It was about coalescing multiple threads of observations into one amalgamation. And then it wasn’t.

When the world suddenly hit pause, live performances became a memory as distant as a sweet dream that evaporates. No longer planned as a piece to be performed in space with a live audience, the piece began to pivot towards addressing the topical concerns of confinement, limitation, and solitude. It was heading towards experimentations on collaborating over internet latency, grids of little video boxes in gallery view, compressed audio and video quality, 2-dimensional human interactions, and the unsettledness of a never-ending sheltering in place. 

Looking back to the journey of the work, the best way to describe Amplified Traces is that it never ceased to be about the people involved in the project and the implication of the human condition. It is about how, despite all the restrictions and distances between myself, members of Quince, and Veronica, what connects us is a collective wish to complete the creative journey we set out all those months ago, in our rigorous discussions about the boundaries of the female body, and the borders that confine it. It is about trust, being honest in confronting our limitations and vulnerabilities, and asking:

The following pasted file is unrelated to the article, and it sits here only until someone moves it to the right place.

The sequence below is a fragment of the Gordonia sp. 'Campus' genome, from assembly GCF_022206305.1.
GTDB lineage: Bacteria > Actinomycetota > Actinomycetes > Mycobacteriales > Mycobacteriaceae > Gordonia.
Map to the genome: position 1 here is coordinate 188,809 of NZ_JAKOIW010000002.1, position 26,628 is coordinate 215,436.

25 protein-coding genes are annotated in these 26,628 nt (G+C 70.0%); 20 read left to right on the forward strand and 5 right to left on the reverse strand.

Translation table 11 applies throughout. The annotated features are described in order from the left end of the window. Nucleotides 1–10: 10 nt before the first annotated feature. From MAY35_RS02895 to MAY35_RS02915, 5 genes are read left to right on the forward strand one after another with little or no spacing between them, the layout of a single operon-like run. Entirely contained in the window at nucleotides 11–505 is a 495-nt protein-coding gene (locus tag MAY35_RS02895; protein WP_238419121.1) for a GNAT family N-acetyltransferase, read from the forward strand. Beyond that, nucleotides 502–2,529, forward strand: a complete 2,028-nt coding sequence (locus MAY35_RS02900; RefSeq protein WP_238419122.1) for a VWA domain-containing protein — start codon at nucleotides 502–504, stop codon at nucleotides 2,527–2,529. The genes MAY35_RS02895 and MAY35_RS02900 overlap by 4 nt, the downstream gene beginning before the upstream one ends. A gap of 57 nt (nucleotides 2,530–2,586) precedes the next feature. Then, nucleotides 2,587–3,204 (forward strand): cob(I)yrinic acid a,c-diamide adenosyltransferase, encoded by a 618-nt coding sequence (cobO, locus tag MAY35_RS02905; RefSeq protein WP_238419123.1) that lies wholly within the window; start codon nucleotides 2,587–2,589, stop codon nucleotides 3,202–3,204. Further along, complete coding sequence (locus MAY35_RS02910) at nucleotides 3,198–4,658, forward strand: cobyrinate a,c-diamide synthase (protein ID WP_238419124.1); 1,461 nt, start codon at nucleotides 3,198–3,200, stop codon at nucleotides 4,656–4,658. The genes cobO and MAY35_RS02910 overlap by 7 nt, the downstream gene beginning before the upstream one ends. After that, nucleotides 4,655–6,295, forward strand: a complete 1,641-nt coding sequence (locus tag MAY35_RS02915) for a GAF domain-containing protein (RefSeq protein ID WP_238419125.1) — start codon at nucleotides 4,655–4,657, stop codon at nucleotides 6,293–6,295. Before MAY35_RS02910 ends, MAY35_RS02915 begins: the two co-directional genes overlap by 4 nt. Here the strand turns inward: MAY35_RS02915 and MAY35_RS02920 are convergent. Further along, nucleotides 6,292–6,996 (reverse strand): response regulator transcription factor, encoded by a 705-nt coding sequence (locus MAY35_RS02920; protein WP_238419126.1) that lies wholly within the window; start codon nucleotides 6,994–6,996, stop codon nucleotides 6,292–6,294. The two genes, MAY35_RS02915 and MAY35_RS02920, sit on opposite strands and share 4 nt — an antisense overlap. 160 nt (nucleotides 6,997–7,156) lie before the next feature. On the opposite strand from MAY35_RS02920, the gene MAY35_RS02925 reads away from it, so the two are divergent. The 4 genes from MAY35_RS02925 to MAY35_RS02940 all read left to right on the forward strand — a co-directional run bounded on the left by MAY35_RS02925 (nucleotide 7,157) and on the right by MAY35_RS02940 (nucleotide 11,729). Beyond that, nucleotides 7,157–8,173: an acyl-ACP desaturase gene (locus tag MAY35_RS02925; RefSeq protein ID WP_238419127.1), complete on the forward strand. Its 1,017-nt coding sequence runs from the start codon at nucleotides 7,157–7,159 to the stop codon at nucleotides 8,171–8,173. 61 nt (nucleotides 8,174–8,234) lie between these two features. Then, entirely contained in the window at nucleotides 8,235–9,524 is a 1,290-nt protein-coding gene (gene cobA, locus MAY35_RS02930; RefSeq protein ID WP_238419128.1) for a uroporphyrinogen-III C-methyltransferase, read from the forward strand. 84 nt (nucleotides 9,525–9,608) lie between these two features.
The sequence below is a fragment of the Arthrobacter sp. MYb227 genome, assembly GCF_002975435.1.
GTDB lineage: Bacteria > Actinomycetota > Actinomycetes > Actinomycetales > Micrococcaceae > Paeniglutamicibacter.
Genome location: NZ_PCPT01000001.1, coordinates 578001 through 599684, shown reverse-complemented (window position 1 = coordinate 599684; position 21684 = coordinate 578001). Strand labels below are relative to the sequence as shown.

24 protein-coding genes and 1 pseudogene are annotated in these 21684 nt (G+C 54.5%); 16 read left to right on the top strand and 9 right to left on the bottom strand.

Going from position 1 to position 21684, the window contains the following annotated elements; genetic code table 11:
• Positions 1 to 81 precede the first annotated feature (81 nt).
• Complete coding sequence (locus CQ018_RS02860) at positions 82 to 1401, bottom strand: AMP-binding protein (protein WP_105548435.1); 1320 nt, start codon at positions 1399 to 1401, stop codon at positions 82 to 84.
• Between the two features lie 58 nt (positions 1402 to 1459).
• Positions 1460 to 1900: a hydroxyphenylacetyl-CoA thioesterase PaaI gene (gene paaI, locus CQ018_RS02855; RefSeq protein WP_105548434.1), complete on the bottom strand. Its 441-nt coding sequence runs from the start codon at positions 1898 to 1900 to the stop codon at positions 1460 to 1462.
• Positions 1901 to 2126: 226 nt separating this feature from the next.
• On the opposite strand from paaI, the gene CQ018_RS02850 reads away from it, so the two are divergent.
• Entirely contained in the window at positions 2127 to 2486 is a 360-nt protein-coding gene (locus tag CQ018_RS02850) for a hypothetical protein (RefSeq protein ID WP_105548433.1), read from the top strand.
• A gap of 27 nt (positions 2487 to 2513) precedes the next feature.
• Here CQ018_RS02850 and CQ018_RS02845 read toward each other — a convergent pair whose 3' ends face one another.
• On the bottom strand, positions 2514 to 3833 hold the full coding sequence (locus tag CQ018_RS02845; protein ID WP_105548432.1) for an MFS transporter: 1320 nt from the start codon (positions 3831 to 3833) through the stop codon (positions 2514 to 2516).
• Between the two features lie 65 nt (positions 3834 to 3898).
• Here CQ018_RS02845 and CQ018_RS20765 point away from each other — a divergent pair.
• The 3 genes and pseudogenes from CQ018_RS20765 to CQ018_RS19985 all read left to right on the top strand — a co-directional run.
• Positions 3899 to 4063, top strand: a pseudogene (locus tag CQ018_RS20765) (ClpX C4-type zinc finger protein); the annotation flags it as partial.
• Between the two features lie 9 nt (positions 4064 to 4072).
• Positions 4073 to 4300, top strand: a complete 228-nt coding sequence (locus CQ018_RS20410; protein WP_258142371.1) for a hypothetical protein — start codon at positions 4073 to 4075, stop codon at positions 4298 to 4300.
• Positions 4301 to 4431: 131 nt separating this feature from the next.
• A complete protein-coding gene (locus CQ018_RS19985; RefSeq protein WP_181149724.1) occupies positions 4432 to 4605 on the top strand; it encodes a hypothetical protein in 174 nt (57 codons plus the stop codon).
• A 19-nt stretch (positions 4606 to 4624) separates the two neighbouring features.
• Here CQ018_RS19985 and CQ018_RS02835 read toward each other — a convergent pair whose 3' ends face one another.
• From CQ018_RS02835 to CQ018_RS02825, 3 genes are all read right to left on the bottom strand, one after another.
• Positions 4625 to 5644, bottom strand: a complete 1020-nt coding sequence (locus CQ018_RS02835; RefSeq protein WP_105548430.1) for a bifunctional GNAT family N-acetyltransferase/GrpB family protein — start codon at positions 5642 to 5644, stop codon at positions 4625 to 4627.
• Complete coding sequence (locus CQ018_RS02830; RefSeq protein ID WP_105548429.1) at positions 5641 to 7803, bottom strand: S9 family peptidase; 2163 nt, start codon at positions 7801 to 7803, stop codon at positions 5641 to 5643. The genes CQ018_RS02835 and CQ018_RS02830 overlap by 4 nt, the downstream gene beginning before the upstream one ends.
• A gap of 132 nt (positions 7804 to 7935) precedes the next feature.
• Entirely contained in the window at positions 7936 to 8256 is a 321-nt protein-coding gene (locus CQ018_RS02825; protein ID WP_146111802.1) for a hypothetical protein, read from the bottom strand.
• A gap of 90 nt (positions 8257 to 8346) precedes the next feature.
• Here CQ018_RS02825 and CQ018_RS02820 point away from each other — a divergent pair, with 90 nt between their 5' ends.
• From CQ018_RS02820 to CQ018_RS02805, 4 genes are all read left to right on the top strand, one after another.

How do we sing and move to comfort ourselves in times of uncertainty? How do we find solace in our own intimate spaces? What secrets are we trying to conceal when our public lives encroach on the private? Why do we seek to reach beyond borders and across the tyranny of distance, even if it sometimes costs lives, evokes violence, and further separations?”



Britny Cordera is a two-year Pushcart Prize-nominated poet. She is a proud WOC and Louisiana Creole poet, descending from African, Indigenous, and French/Spanish ancestors. Her poetry can be found or is forthcoming in the Pinyon Review, Concis, Xavier Review, and Auburn Avenue. Currently, she is an MFA candidate at Southern Illinois University in Carbondale and an intern for Learn More